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Oriole Coach Interested in Opening

August 24, 1996|MIKE DiGIOVANNA

Baltimore Oriole hitting coach Rick Down was Bill Bavasi's first hire--as roving hitting instructor--after Bavasi became the Angels' director of minor league operations in 1985. Now Down hopes to become Bavasi's next hire.

Down, who spent three years as the New York Yankees' batting instructor before going to Baltimore, said he is "very interested," in managing the Angels. Down, who managed six years in the minor leagues, was interviewed for the Boston Red Sox job that went to Kevin Kennedy last season.

Down, 45, had just signed a seven-year contract to work on future Arizona Diamondback Manager Buck Showalter's staff last winter when the Orioles called.

"I want to manage," Down said, "and I figured if I was out of baseball for two years, I'd be managing the Arizona Outbacks, not the Diamondbacks."


If Oriole Manager Davey Johnson is concerned about an irregular heartbeat, which hospitalized him Thursday night and forced him to miss a game, he certainly wasn't letting on Friday.

About an hour after a treadmill workout in the Orioles' exercise room, Johnson met with reporters in the Baltimore dugout before Friday's game against the Angels, appearing fit--and funny.

Is he on medication?

"Yes," he said. "So if I make any mistakes, blame it on the medication."

Did Johnson watch the Orioles' 10-3 loss to the Seattle Mariners Thursday night from his hospital bed?

"Yeah. I thought I was going to have the big one during the game."

Did doctors recommend any lifestyle changes?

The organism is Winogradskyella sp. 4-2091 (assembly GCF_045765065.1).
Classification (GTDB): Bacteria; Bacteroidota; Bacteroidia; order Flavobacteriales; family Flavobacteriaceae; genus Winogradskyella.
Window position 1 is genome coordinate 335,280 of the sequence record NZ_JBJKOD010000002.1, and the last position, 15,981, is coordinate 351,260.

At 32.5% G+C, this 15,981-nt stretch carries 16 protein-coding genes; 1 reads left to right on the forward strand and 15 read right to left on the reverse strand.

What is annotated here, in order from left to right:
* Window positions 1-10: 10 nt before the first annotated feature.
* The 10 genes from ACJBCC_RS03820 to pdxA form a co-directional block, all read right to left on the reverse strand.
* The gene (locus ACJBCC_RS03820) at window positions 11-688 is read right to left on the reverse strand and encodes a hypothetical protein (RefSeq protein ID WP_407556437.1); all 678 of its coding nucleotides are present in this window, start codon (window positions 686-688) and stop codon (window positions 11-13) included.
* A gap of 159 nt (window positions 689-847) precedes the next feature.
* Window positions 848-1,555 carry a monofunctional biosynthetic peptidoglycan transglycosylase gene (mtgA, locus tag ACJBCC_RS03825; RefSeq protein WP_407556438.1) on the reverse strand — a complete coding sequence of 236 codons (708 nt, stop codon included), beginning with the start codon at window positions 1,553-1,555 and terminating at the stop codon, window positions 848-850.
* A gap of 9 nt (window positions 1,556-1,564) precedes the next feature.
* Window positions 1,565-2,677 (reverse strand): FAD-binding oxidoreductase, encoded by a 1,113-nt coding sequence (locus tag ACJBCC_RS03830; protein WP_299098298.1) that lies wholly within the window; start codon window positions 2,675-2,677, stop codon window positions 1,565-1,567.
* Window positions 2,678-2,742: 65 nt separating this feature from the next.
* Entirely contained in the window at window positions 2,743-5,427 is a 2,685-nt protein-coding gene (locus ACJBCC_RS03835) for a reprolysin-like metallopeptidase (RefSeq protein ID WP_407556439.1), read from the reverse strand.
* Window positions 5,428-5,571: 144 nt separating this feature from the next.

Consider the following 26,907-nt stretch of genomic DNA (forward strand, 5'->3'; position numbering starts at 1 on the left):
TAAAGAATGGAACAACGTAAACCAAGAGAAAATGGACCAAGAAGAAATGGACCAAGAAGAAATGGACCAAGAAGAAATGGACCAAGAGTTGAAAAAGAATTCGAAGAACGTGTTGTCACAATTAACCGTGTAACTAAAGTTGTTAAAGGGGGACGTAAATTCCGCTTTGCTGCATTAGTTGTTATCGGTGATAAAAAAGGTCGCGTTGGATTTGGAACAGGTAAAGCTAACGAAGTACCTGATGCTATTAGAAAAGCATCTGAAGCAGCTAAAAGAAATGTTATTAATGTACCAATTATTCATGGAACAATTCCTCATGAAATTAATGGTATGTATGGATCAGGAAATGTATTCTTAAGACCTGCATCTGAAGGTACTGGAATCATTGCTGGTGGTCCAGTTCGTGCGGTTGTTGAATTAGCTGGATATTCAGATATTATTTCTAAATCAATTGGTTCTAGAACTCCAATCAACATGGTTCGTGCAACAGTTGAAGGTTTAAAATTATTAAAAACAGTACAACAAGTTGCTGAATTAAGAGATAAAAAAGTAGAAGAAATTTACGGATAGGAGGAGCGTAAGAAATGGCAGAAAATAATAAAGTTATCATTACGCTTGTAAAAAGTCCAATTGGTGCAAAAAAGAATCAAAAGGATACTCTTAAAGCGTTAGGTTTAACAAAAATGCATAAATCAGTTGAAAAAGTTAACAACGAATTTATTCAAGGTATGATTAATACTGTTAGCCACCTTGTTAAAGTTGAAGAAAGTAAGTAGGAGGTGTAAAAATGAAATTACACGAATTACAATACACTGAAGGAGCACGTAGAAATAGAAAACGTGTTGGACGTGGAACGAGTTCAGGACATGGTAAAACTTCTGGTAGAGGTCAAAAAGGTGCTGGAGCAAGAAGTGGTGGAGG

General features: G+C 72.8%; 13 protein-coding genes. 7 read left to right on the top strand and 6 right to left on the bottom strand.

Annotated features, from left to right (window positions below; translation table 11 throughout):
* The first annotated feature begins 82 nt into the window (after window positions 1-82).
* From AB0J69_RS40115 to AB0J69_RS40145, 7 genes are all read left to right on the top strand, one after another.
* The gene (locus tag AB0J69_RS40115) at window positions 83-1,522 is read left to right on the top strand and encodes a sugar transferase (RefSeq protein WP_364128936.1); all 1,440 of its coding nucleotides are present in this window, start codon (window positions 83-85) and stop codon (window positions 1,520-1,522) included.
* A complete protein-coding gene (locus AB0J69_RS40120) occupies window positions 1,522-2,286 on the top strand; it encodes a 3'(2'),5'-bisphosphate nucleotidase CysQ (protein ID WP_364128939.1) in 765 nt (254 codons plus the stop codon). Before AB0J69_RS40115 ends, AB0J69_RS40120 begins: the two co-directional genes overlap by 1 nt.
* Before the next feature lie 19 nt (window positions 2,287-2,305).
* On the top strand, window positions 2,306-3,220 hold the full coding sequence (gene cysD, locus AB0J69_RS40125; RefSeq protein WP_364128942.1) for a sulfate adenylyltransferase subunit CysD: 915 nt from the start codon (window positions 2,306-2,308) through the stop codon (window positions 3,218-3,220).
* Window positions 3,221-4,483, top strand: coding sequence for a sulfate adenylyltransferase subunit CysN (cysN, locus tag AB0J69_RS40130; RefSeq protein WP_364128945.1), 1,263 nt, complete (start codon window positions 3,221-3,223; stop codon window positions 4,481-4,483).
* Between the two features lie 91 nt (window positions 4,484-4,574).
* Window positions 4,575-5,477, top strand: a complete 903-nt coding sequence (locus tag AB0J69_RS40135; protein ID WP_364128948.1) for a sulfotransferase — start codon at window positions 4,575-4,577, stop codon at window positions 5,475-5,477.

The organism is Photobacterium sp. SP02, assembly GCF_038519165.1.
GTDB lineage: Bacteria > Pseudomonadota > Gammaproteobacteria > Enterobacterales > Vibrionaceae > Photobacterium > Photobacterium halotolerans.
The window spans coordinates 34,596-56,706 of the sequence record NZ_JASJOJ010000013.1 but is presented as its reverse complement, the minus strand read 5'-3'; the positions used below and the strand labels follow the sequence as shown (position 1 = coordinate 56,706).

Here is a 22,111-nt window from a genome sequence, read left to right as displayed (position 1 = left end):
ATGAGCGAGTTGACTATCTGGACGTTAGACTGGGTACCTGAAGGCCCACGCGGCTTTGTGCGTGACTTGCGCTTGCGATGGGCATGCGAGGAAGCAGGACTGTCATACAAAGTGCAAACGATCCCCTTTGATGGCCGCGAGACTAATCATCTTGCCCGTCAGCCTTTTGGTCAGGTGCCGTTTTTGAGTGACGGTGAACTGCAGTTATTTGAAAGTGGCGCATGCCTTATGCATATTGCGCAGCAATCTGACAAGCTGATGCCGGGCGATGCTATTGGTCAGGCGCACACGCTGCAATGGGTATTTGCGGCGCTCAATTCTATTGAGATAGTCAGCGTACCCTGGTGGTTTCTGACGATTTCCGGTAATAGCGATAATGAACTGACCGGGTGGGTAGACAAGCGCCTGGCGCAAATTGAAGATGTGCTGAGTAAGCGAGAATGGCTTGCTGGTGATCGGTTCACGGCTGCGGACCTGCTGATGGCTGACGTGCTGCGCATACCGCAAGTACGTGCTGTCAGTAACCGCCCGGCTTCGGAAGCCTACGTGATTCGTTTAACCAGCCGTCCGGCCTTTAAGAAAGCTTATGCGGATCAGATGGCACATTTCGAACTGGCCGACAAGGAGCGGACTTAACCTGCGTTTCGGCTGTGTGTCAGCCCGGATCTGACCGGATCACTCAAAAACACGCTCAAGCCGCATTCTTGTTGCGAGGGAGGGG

"No coffee and no tobacco," Johnson said. "So I might be chewing some of this grass out here."

Johnson could laugh Friday, but there was one scary moment Thursday morning. After waking up, Johnson said he took about 15 steps, began experiencing extreme dizziness "and fell to the ground."

He was unconscious, and his head hit the floor.

"My head is pretty hard, as everyone around here knows, and when I hit the floor that woke me up," he said.

Johnson, 53, checked into St. Joseph Medical Center, and a series of tests revealed atrial fibrillation, or an irregular heartbeat. A 10-hour cycle of medication brought Johnson's heartbeat back to normal, and he remained in the hospital for observation overnight.

Johnson, who showed no signs of coronary disease or a heart attack, said he won't have to return to the hospital for regular checkups, but team doctors and trainers will monitor him closely.

"The medical staff here knows more about me than I know about myself," Johnson said. "They even did a CT scan to see if I had any brain left."


Bavasi got a kick out of an ESPN report that he had lunch with Philadelphia Phillie Manager Jim Fregosi on Monday. Bavasi was in Boston with the Angels, and Fregosi was traveling to Los Angeles. "I have a one-word hint--Concorde," Bavasi said, smiling. "How about two words--time warp." . . . The Angels moved to within 13 1/2 games of the Texas Rangers Friday, marking the first time since Aug. 3 they have gained ground on the West leaders. . . . Reliever Mike James was unavailable for the fourth consecutive game because of a stiff neck but hopes to be ready tonight. . . . Oriole shortstop Cal Ripken Jr. does not appear very close to retirement, but that hasn't stopped his hometown of Aberdeen, Md., from building a shrine in his honor. Charter memberships for the Ripken Museum are selling for $300.

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